So here I am. I am standing fully inside a ring of fear. NOT fear that God doesn’t have it covered, just fear of the unknown. I try hard to not be fearful. I’m a work in progress. I will get there. I’m just not there quite yet. I spend a lot of time praying. I spend a lot of time sitting on a porch and not doing anything. I spend a lot of time doing what observers would assume is just spacing out. I think maybe it’s mindfulness. Maybe meditation. I’m just acknowledging the thoughts I’m thinking and allowing them to be heard and not stuffed down inside me. For the first time, they have a right to simply exist. 

I think I get the verses that say, “In everything give thanks.” It’s not that I am saying thank you to the hard stuff, per se, but thanks that God is walking it with me, holding me up, and letting me know I am far from alone doing this life thing. I also sense that it’s okay to be afraid. What’s not okay is for the worry and fear to control my heart, my choices, or how I treat others.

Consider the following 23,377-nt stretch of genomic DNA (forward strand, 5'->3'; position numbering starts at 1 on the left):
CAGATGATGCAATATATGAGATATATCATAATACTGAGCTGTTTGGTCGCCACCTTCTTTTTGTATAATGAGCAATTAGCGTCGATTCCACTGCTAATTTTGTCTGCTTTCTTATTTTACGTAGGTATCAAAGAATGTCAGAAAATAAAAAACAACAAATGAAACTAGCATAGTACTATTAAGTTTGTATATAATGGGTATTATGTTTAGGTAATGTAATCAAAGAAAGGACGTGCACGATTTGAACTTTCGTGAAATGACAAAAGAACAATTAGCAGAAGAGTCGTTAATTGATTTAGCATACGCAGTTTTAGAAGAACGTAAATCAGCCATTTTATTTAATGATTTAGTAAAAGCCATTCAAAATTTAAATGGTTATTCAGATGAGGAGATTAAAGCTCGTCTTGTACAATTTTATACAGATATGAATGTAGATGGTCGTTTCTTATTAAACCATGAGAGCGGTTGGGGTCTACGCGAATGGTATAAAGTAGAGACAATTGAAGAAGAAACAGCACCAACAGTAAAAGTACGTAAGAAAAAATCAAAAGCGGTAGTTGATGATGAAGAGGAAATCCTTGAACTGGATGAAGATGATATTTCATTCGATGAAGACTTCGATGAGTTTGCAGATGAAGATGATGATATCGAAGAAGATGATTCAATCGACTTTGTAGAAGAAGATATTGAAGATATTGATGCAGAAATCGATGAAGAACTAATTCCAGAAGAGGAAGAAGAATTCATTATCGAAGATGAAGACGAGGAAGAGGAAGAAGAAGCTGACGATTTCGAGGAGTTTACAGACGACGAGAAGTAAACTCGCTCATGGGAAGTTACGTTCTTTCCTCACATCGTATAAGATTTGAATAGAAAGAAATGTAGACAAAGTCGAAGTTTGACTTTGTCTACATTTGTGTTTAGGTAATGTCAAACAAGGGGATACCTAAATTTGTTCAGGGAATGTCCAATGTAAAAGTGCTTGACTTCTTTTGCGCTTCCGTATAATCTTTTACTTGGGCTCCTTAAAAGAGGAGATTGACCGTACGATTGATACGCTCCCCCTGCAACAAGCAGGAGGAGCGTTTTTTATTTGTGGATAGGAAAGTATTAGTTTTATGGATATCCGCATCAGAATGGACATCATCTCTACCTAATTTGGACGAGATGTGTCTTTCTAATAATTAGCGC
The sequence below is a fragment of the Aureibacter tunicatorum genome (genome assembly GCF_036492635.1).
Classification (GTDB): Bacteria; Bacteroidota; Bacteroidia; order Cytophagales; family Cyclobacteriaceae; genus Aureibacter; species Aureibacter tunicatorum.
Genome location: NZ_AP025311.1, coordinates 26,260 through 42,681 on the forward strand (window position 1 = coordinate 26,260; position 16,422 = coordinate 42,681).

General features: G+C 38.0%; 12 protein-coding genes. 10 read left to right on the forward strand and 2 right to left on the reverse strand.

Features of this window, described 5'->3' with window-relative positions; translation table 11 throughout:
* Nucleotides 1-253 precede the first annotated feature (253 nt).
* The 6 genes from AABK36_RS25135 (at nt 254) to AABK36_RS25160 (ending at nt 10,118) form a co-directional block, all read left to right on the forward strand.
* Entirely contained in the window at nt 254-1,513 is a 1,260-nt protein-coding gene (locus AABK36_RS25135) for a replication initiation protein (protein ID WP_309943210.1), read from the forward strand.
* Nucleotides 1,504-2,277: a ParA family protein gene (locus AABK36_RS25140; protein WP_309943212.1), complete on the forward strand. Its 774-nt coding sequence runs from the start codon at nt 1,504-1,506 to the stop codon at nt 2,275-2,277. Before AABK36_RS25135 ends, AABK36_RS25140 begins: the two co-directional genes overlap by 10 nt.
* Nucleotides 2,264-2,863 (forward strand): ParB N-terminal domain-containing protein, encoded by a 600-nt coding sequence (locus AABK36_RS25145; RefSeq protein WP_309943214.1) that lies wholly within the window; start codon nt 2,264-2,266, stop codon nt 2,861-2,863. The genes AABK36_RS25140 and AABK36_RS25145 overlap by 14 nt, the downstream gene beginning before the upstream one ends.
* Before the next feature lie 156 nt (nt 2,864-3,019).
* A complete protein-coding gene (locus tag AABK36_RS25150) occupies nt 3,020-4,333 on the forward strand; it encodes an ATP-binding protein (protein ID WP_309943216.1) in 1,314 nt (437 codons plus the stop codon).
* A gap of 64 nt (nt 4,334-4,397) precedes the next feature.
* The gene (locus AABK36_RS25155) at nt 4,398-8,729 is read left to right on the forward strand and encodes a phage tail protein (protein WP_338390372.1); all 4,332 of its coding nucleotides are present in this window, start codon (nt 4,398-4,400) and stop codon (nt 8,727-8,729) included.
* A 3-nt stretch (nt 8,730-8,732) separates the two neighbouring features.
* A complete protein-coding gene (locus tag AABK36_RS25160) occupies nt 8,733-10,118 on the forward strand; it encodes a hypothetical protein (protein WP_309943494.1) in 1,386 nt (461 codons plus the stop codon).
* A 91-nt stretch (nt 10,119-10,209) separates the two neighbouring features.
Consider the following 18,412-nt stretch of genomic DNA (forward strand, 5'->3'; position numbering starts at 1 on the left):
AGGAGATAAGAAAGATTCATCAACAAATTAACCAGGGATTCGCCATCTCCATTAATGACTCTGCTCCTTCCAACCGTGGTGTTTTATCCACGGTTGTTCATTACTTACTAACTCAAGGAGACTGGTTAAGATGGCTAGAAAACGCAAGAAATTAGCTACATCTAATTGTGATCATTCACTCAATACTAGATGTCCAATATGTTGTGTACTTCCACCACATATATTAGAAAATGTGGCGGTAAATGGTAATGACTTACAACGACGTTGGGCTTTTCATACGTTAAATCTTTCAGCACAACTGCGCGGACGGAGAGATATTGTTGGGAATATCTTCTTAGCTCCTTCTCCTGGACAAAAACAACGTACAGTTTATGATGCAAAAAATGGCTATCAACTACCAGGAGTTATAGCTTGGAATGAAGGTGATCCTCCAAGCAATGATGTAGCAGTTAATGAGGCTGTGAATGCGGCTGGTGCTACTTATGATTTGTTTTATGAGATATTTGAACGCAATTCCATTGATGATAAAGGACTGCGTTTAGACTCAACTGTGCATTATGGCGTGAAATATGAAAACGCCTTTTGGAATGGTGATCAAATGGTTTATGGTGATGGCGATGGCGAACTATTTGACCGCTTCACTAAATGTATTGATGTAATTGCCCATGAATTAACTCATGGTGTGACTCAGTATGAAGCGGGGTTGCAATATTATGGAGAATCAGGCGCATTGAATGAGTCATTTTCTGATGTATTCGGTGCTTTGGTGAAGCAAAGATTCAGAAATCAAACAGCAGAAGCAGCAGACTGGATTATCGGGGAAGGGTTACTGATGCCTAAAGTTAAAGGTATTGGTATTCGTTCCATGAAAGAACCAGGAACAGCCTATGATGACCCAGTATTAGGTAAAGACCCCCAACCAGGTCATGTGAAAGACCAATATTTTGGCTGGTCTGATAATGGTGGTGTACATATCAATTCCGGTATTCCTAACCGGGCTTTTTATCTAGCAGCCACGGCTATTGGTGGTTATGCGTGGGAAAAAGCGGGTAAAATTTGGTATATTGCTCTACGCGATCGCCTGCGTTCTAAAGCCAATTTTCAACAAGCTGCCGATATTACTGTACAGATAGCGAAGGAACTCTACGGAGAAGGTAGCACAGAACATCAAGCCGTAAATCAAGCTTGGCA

Being kind is not a choice. It’s part of who I am and WHOSE I am. So every action, reaction, and choice I make needs to be weighed against that. It’s okay to walk out the door in the morning and have absolutely no idea how I am going to get through the day. Sometimes I only have enough strength for the minute I am in. I’d love a whole day’s worth of strength, heck a week’s worth in one shot; but the fact I can do one minute, then the next, then the next? Well those add up to hours, then days, then weeks.. And before you know it, I’m actually doing it. I’m making progress.